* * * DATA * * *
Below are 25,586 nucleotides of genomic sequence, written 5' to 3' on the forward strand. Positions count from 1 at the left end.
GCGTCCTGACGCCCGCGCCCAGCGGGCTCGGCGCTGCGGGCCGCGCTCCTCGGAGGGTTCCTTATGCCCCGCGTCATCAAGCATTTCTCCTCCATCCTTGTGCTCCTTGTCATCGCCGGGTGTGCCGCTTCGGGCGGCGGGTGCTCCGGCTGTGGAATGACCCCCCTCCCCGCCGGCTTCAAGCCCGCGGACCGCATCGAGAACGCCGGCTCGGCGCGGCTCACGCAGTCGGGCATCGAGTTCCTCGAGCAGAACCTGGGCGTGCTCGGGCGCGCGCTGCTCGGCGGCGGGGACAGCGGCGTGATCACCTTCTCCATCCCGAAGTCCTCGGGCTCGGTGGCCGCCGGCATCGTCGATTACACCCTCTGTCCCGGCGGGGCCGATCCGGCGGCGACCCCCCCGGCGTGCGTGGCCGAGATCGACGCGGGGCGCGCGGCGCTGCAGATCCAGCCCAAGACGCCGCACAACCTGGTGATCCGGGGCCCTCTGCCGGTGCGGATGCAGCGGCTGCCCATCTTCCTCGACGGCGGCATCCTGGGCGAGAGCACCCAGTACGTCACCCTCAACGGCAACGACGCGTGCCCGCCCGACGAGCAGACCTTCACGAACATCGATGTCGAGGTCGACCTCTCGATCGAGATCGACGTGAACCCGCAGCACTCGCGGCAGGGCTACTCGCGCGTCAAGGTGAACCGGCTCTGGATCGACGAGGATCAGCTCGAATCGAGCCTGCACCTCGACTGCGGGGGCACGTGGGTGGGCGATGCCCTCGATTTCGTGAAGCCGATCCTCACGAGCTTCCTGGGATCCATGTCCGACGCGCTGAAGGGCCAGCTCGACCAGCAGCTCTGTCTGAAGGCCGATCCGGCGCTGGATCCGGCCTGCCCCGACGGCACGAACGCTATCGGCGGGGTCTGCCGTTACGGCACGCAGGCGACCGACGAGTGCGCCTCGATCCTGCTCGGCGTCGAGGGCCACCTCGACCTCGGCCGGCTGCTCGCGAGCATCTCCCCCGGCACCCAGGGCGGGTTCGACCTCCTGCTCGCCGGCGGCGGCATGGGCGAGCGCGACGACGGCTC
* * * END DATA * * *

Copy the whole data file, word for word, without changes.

Below are 25,586 nucleotides of genomic sequence, written 5' to 3' on the forward strand. Positions count from 1 at the left end.
GCGTCCTGACGCCCGCGCCCAGCGGGCTCGGCGCTGCGGGCCGCGCTCCTCGGAGGGTTCCTTATGCCCCGCGTCATCAAGCATTTCTCCTCCATCCTTGTGCTCCTTGTCATCGCCGGGTGTGCCGCTTCGGGCGGCGGGTGCTCCGGCTGTGGAATGACCCCCCTCCCCGCCGGCTTCAAGCCCGCGGACCGCATCGAGAACGCCGGCTCGGCGCGGCTCACGCAGTCGGGCATCGAGTTCCTCGAGCAGAACCTGGGCGTGCTCGGGCGCGCGCTGCTCGGCGGCGGGGACAGCGGCGTGATCACCTTCTCCATCCCGAAGTCCTCGGGCTCGGTGGCCGCCGGCATCGTCGATTACACCCTCTGTCCCGGCGGGGCCGATCCGGCGGCGACCCCCCCGGCGTGCGTGGCCGAGATCGACGCGGGGCGCGCGGCGCTGCAGATCCAGCCCAAGACGCCGCACAACCTGGTGATCCGGGGCCCTCTGCCGGTGCGGATGCAGCGGCTGCCCATCTTCCTCGACGGCGGCATCCTGGGCGAGAGCACCCAGTACGTCACCCTCAACGGCAACGACGCGTGCCCGCCCGACGAGCAGACCTTCACGAACATCGATGTCGAGGTCGACCTCTCGATCGAGATCGACGTGAACCCGCAGCACTCGCGGCAGGGCTACTCGCGCGTCAAGGTGAACCGGCTCTGGATCGACGAGGATCAGCTCGAATCGAGCCTGCACCTCGACTGCGGGGGCACGTGGGTGGGCGATGCCCTCGATTTCGTGAAGCCGATCCTCACGAGCTTCCTGGGATCCATGTCCGACGCGCTGAAGGGCCAGCTCGACCAGCAGCTCTGTCTGAAGGCCGATCCGGCGCTGGATCCGGCCTGCCCCGACGGCACGAACGCTATCGGCGGGGTCTGCCGTTACGGCACGCAGGCGACCGACGAGTGCGCCTCGATCCTGCTCGGCGTCGAGGGCCACCTCGACCTCGGCCGGCTGCTCGCGAGCATCTCCCCCGGCACCCAGGGCGGGTTCGACCTCCTGCTCGCCGGCGGCGGCATGGGCGAGCGCGACGACGGCTC